How 5 freelance writers make money by diversifying their business

One of the keys aspects of being a successful freelance writer is diversifying. While that may sound like spreading yourself thin, in fact it’s the opposite. Diversifying means that if one part of your business (like writing for a particular client or magazine) takes a dive, it’s only going to cause a small ripple. But diversification is much more than how many clients you have or the type of writing you do – it’s a whole way of looking at your business, guaranteeing (as much as you can) that you’re not going to be a freelance flash in the pan.

October - my highest monthly income ever

I am used to work speeding up on the approach to Christmas, but it’s usually November when things start to get really hectic. I feel like November came a couple of weeks early this year and by the end of October, I had invoiced for a crazy amount and had an unbelievable amount of work commissioned. And never in my wildest dreams did I expect that I would be $5K off hitting my income target for the year by the end of the month.

Want to go on a press trip to Queensland? You need to meet Shelley Winkel

Shelley Winkel is one of my favourite people in the travel industry. She’s the PR and publicity leader for Tourism and Events Queensland (TEQ), which means she’s forgotten more about Australia’s second biggest state than most of us have ever known. In this Q&A Shelley shares her incredible knowledge and experience about how freelance writers can work with tourism bodies, what travel writers need to know about how tourism bodies operate, and what you need to do to be considered for a famil or press trip.

Updated: The 4 podcasts every freelance writer should listen to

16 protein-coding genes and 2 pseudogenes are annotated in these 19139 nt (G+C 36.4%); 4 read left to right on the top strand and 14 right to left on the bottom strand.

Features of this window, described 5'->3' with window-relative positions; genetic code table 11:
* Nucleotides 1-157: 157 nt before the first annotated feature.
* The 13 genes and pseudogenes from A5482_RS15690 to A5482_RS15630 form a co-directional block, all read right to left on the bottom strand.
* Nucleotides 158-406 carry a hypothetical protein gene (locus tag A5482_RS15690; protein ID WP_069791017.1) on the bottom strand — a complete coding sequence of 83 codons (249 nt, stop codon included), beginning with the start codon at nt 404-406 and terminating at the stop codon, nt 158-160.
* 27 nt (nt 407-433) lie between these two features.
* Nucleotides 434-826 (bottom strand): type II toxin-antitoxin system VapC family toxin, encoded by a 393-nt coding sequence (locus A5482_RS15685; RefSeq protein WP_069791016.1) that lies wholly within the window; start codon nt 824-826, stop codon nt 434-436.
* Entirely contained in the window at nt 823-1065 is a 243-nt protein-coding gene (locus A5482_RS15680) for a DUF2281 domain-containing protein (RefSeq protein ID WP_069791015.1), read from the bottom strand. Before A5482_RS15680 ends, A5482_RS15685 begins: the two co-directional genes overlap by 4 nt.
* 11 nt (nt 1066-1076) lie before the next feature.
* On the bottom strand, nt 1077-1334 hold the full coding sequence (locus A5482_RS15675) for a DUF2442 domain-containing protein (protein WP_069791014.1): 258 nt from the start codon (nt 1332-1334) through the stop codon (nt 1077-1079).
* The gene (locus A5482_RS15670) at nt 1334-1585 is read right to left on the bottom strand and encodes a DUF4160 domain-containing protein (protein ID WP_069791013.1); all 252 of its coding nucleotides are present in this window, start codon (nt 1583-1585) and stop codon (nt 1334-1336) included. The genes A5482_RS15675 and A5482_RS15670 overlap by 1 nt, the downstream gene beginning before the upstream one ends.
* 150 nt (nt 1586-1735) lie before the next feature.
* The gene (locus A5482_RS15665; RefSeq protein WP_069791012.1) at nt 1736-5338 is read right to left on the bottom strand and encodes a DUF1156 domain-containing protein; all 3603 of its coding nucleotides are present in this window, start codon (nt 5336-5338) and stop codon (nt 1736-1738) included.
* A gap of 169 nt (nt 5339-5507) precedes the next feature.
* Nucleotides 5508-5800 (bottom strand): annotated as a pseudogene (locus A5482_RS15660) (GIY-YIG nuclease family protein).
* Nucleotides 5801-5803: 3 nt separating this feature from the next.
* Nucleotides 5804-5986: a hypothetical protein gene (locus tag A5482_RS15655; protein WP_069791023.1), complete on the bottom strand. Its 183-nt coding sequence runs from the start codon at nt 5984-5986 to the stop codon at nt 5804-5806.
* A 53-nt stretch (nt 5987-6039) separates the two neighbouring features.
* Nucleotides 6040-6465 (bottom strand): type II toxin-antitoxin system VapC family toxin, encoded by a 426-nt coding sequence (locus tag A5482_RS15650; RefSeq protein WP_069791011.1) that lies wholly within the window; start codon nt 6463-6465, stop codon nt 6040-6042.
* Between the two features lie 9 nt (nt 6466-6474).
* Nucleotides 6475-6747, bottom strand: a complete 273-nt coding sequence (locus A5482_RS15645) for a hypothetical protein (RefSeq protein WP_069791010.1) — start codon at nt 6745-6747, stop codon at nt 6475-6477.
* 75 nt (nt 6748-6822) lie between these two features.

I am such a fan of podcasts - in fact, I think the podcast app on my iPhone is the one I use most. I don’t think you can underestimate the power of a podcast - it was listening to Ed Gandia’s podcast that made me realise I could make a living from being a freelance writer. In March 2017 I wrote a post about the four podcasts that I believed every freelance writer should listen to, but two of the podcasts I recommended don’t release new episodes any more, so it’s time for an update.

From pitch to published article - a behind the scenes look at travel writing

I recently received an email from a fellow writer saying they would love to see a post about freelance travel writing. More specifically, they wondered if I could share a timeline for what goes into getting a travel story commissioned. So I thought that rather than giving you an arbitrary timeline of what it generally looks like as a freelance travel writer, I’d pick a trip that I did last year to give you a sense of the time (and level of communication with editors and PRs) it takes from pitch to published article.

September - a month of ups and downs

September was a bit of a weird month – my press trips were all done, but I had 10 days away with my family at the end of the month. I thought I was being really clever by getting our car hire, some of our accommodation and experiences FOC (free of charge), but as you’ll see, I don’t think this was the smartest move. I also made some mistakes this month with new editors. Well, the one thing I can say is that I’m always learning.

Meet John Espirian - freelance technical copywriter and LinkedIn go-to man

If you’re a freelance writer who spends any time on LinkedIn or Twitter, you’re likely to have come across John Espirian. John is known as the relentlessly helpful technical copywriter for a reason - he always seems happy to help. A guru on all things LinkedIn and blog-related, John is generous with his advice (you don’t want to miss his top three tips for LinkedIn), so I was thrilled when he agreed to be interviewed for this Q & A.

The best (free and paid) tools for freelance writers

I am definitely not someone who nerds-out on the newest freelance writing apps or writers' organisational tools, but I have to say, there are a lot of super helpful (and easy to use) tools that can make a freelance writer's life so much easier. In this post I've rounded up the best tools I've found for freelance writers - I use them all and they have saved me time, money or a mental breakdown (and at times, all three). 

August - my month of press trips